Adipose Lipocalin 2 overexpression protects against age-related decline in thermogenic function of adipose tissue and metabolic deterioration

Jessica A. Deis, Hong Guo, Yingjie Wu, Chengyu Liu, David A. Bernlohr, Xiaoli Chen

Aging is the greatest risk factor for perturbations in metabolism including insulin resistance, dyslipidemia, and inflammation. Lipocalin 2 (Lcn2) is a circulating factor secreted from adipose tissue in response to obesity, inflammation, and nutrient/growth signals. Deis, Guo, et al. found that overexpression of Lcn2 in adipose tissue led to improved cold adaptation, altered whole-body energy expenditure with a trend towards fat oxidation, increased oxidative gene expression, decreased adipose tissue weight and adipocyte size, and decreased glucose/TG levels. Their results also suggest that overexpression of Lcn2 preserves adipose tissue function and prevents age-related glucose intolerance and liver lipid accumulation.

Objective: Aging increases the risk for development of adipose tissue dysfunction, insulin resistance, dyslipidemia, and liver steatosis. Lipocalin 2 (Lcn2) deficient mice are more prone to diet-induced obesity and metabolic dysfunction, indicating a protective role for Lcn2 in younger mice. In this study, we determined whether overexpressing Lcn2 in adipose tissue can protect against age-related metabolic deterioration.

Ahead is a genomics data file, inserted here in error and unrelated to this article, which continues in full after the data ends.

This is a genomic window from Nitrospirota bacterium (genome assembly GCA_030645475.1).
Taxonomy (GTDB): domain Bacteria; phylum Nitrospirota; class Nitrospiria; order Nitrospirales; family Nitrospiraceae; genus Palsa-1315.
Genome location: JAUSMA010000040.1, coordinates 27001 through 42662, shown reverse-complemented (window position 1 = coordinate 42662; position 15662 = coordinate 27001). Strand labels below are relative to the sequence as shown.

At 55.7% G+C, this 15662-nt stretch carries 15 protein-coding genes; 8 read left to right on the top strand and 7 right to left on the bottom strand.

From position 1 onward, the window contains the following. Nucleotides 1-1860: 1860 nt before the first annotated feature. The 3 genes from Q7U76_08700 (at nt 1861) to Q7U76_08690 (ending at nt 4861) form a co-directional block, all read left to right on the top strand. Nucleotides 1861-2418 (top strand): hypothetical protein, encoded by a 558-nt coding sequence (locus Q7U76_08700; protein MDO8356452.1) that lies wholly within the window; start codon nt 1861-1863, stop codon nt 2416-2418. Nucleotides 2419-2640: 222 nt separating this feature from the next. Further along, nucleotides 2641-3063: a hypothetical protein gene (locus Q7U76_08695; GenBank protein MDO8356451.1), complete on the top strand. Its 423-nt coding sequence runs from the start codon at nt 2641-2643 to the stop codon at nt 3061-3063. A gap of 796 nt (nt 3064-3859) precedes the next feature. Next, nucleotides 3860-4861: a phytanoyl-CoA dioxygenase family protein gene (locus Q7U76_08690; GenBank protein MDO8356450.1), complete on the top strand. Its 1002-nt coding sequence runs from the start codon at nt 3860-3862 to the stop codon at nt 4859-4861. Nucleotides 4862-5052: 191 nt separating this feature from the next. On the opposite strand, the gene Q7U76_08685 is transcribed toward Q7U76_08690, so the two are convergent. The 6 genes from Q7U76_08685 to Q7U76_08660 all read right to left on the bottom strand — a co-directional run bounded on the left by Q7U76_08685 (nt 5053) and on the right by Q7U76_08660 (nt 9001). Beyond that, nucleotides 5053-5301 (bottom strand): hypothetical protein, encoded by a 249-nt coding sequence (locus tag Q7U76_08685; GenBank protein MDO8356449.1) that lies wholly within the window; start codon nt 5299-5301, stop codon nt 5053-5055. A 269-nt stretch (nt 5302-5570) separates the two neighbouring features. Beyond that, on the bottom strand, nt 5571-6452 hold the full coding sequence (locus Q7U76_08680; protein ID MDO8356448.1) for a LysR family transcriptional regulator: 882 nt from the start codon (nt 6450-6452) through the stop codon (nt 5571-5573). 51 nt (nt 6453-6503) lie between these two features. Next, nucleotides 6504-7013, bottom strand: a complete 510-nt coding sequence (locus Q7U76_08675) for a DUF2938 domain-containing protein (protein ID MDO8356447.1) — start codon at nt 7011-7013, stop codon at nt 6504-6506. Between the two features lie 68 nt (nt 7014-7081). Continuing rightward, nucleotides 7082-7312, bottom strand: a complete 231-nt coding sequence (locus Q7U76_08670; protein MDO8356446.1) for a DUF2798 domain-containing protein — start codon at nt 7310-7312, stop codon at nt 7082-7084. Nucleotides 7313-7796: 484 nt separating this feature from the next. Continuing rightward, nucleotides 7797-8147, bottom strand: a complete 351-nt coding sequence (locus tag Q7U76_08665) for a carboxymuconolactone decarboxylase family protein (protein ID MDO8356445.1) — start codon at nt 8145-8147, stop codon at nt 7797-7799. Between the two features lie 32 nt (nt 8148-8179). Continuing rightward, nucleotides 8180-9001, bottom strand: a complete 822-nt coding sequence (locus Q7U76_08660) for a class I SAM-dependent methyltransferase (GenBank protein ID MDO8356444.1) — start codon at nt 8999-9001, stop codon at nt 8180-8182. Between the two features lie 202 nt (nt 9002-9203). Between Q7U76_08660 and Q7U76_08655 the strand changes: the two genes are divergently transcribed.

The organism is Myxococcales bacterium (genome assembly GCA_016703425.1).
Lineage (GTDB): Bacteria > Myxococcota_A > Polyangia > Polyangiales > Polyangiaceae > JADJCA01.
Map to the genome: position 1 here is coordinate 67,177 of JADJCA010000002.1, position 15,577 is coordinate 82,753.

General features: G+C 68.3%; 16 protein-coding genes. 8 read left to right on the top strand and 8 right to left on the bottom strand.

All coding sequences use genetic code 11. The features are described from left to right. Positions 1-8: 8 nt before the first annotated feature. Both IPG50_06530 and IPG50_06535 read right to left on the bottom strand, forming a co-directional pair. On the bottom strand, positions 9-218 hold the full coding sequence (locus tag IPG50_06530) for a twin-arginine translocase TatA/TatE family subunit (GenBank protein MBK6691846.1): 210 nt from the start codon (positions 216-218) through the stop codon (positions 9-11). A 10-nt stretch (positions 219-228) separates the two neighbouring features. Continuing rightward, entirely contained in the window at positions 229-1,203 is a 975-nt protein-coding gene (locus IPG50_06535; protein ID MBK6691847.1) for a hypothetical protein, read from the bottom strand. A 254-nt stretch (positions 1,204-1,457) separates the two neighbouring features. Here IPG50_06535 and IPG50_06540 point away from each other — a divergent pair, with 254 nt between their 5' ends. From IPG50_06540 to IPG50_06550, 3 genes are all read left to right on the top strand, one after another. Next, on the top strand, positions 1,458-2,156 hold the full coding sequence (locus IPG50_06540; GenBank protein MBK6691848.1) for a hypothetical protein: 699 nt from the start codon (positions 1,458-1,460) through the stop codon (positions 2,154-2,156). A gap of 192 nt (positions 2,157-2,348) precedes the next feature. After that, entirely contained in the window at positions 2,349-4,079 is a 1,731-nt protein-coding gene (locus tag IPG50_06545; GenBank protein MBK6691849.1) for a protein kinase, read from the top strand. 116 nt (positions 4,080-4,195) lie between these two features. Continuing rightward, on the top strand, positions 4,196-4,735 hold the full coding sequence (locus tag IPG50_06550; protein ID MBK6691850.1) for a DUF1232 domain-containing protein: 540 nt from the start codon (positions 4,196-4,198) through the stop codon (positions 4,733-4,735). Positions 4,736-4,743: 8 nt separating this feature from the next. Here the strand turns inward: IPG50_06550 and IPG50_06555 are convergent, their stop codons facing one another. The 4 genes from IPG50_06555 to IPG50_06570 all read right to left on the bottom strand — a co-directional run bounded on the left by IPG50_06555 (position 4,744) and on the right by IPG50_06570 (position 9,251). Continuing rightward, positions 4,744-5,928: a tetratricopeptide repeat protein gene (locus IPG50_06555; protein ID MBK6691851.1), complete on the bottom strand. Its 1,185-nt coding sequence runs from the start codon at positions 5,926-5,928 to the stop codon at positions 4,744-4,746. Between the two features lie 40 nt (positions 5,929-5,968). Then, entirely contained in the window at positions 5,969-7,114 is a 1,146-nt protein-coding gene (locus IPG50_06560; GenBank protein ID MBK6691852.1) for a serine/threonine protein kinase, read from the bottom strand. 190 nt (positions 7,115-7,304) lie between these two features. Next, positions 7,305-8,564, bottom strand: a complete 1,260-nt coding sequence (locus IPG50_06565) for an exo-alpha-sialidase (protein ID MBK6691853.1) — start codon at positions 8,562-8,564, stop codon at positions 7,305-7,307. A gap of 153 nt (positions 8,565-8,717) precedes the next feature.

Methods: We developed ap2-promoter-driven Lcn2 transgenic (Tg) mice and aged Lcn2 Tg mice for the metabolic assessments.

Results: We found decreased adipocyte size in inguinal white adipose tissue (iWAT) from 10-month-old Lcn2 Tg mice relative to WT. This was accompanied by increased markers of adipogenesis in iWAT and attenuation of the age-related decline in AMP-activated protein kinase (AMPK) phosphorylation in adipose tissue depots. In addition to improvements in adipose tissue function, whole-body metabolic homeostasis was maintained in aged Lcn2 Tg mice. This included improved glucose tolerance and reduced serum triglycerides in older Lcn2 Tg mice relative to WT mice. Further, liver morphology and liver lipid levels were improved in older Lcn2 Tg mice, alongside a decrease in markers of liver inflammation and fibrosis.

Conclusions: We demonstrate that overexpression of Lcn2 in adipose tissue not only preserves adipose tissue function during aging but also promotes maintenance of glucose tolerance, decreases dyslipidemia, and prevents liver lipid accumulation and steatosis.